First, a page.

Governor Eliot Spitzer Quits

Governor Eliot Spitzer is out. That is the subject of this evening's "Talking Points Memo."

Wednesday morning, the governor of New York quit his job, saying he could no longer lead after being snared in a federal prostitution investigation.


ELIOT SPITZER: Over the course of my public life I have insisted, I believe correctly, that people, regardless of their position or power, take responsibility for their conduct. I can and will ask no less of myself. For this reason, I am resigning from the office of governor.


Now many Americans are asking, and rightly so, how some other elected officials survived in office when Spitzer could not. Congressmen Barney Frank and Gerry Studds had gay situations. Senator David Vitter visited prostitutes. And Senator Larry Craig pleaded guilty to another gay charge. But none of those men left office.

The difference seems to be Governor Spitzer's anti-crime posture, including prosecutions of prostitute rings. When you have a law and order guy actually breaking the law himself, while at the same time he's punishing others for doing what he's doing, the situation becomes untenable. So Spitzer is gone.

"Talking Points" believes the story tells us a lot about America. No question the press loves a scandal. Even though Spitzer's a Democrat, the media's gone wild. The folks too are engaged for a number of reasons, some of them valid, some of them disturbing.

The ideologues on the left are making fools of themselves. Far-left loon Katrina van den Heuvel is saying she believes there was a conspiracy to get Spitzer. The L.A. Times bemoaning the fact that prostitution is a big deal.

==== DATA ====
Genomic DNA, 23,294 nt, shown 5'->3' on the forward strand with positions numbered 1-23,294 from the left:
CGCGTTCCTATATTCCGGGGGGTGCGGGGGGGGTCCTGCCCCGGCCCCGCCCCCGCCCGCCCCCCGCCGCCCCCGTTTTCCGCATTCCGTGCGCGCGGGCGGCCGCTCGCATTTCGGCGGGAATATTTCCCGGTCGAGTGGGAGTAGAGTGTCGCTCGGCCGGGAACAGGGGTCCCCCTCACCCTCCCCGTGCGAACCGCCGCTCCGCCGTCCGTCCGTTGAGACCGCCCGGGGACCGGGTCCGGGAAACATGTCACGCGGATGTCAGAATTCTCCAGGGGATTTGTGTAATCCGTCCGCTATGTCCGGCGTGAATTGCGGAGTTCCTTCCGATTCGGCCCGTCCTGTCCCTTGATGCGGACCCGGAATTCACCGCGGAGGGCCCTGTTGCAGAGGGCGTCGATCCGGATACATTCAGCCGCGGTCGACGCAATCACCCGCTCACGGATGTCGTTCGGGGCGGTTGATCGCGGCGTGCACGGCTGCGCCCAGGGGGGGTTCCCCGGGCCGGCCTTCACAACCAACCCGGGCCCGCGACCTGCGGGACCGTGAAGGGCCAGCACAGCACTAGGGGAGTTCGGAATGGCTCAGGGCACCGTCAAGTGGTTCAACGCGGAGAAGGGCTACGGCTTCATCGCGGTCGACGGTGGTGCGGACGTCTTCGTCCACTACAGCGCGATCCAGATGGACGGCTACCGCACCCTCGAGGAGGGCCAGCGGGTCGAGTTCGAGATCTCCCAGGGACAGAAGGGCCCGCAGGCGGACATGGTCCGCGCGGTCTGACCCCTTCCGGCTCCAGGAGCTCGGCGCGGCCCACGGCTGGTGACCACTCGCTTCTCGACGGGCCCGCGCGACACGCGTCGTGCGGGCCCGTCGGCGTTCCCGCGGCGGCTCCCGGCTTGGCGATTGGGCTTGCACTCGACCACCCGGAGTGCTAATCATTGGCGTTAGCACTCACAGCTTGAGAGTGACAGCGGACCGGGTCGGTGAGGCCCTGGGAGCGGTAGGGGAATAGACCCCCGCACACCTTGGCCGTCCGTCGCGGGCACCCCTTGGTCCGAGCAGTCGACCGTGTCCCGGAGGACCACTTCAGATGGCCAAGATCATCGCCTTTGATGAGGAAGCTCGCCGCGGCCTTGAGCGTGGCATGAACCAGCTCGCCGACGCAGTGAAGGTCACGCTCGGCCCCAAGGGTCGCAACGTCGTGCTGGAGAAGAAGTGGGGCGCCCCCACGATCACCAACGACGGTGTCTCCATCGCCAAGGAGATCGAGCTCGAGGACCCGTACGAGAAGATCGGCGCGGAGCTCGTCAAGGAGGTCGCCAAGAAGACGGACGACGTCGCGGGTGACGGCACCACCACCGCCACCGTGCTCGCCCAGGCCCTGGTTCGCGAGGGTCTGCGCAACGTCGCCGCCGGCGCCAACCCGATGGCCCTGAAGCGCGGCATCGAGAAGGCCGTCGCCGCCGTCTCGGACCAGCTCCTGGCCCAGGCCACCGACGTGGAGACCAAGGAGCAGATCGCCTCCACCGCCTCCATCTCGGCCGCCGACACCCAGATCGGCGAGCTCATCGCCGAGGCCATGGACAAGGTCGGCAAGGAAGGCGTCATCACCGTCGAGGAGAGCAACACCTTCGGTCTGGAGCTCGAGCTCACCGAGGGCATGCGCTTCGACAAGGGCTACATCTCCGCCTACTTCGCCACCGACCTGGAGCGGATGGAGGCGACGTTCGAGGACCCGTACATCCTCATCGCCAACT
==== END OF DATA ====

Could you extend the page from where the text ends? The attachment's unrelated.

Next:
Well, here's a bulletin to The Times editorial people. Prostitution isn't a big deal, but a guy who's prosecuting and using the services simultaneously is. Get a clue.

And then there's the social hysteria.


UNIDENTIFIED FEMALE, "TODAY" SHOW: When the wife does not focus in on the needs and the feelings sexually, personally, to make him feel like a man, to make him feel like a success, to make him feel like her hero, he's very susceptible to the charm of some other woman making him feel what he needs. And these days, women don't spend a lot of time thinking about how they can give their men what they need. I hold women accountable for tossing out perfectly good men by not treating them with the love and kindness and respect and attention they need.



JOY BEHAR, CO-HOST, "THE VIEW": Viagra is destroying our government. It must be stopped. And it's not a coincidence that it's called the Mann Act when you take a hooker from one state to another.

ELISABETH HASSELBECK, CO-HOST, "THE VIEW": The hooker was a woman. So there are two people to blame. And there are two people that tangoed here.


All in all, just another week in America. God help us.

And that's "The Memo."

Pinheads & Patriots

Nineteen-year-old Monica Brown from Lake Jackson, Texas, has received the Silver Star for gallantry in Afghanistan.

The Army specialist is only the second woman since World War II to earn that honor. She braved heavy fire to rescue five wounded comrades.

For this, Specialist Brown is obviously a patriot.

On the pinhead front, say it ain't so, Mary Ann. Dawn Wells, who played that character on "Gilligan's Island," has pleaded guilty in Idaho to DUI after cops found marijuana in her car.

Ms. Wells is 69 years old. We wonder whether she gets an AARP discount when buying weed.

Ms. Wells is a pinhead — could be a pothead — and really needs to think it over before getting in her car stoned. Mary Ann!

You can catch Bill O'Reilly's "Talking Points Memo" and "Pinheads and Patriots" weeknights at 8 and 11 p.m. ET on the FOX News Channel and any time on Send your comments to: